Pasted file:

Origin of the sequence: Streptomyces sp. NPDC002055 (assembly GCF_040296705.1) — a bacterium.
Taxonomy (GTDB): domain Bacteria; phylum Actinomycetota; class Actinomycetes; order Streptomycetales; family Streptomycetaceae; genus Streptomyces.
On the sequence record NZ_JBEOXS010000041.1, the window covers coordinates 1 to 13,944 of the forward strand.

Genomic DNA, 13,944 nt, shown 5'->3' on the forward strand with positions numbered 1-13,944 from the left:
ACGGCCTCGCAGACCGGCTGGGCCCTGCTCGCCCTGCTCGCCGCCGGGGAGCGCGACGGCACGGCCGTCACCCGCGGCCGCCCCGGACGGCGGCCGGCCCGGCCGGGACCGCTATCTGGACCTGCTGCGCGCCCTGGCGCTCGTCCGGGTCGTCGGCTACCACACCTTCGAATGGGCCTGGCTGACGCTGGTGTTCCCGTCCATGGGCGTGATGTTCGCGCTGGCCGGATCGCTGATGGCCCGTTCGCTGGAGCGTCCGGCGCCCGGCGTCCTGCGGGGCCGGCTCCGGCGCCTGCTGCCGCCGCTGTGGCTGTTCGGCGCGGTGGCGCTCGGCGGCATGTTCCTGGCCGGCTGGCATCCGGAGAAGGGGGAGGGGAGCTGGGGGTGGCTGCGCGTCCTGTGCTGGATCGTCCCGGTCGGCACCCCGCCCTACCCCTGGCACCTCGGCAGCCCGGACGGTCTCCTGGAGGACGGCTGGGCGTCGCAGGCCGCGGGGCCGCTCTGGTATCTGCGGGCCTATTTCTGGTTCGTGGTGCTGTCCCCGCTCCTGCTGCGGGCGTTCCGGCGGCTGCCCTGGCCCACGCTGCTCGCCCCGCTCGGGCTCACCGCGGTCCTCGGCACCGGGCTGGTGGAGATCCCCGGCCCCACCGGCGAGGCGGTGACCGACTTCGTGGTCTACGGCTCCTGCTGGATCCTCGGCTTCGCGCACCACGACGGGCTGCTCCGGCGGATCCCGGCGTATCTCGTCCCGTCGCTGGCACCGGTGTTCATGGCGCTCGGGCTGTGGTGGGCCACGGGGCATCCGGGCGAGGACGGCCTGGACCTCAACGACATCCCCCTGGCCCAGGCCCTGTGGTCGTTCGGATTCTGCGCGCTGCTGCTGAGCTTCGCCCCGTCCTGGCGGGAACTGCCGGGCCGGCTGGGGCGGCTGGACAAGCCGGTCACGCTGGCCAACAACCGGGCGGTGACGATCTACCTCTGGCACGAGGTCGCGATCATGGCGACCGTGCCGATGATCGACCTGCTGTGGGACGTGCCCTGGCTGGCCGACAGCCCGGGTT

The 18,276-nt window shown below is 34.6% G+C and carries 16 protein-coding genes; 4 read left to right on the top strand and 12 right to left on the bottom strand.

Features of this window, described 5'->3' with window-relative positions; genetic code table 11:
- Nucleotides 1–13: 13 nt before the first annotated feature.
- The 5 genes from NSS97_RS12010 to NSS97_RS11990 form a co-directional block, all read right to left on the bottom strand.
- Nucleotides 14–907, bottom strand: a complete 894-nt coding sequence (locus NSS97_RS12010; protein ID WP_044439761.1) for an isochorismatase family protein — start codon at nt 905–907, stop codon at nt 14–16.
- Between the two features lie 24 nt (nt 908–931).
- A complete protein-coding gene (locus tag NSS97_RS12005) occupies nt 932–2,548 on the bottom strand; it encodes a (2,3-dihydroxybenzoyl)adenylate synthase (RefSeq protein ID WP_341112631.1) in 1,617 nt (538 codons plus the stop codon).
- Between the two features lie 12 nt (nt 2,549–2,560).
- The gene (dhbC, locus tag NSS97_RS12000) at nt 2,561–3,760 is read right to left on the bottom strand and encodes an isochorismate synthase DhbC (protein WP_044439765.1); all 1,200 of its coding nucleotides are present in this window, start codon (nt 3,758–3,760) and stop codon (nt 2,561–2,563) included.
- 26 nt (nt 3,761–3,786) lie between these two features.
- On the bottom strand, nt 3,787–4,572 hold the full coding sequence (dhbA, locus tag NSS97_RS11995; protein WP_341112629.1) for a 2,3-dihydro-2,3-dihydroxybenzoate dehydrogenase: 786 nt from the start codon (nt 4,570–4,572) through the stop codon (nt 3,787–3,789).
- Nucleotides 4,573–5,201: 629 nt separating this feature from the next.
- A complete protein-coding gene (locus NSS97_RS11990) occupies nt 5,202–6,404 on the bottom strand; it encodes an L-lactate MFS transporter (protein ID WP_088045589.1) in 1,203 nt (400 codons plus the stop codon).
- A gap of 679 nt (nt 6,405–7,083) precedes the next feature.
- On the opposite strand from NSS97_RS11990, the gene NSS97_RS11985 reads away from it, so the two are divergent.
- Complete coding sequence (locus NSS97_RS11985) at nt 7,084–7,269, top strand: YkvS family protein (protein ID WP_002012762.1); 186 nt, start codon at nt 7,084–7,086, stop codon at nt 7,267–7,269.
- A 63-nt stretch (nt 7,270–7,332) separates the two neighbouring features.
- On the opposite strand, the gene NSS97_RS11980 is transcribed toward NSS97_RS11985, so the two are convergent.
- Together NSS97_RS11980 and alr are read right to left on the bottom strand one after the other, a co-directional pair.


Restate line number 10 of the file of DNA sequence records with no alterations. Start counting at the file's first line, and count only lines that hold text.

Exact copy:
- Nucleotides 14–907, bottom strand: a complete 894-nt coding sequence (locus NSS97_RS12010; protein ID WP_044439761.1) for an isochorismatase family protein — start codon at nt 905–907, stop codon at nt 14–16.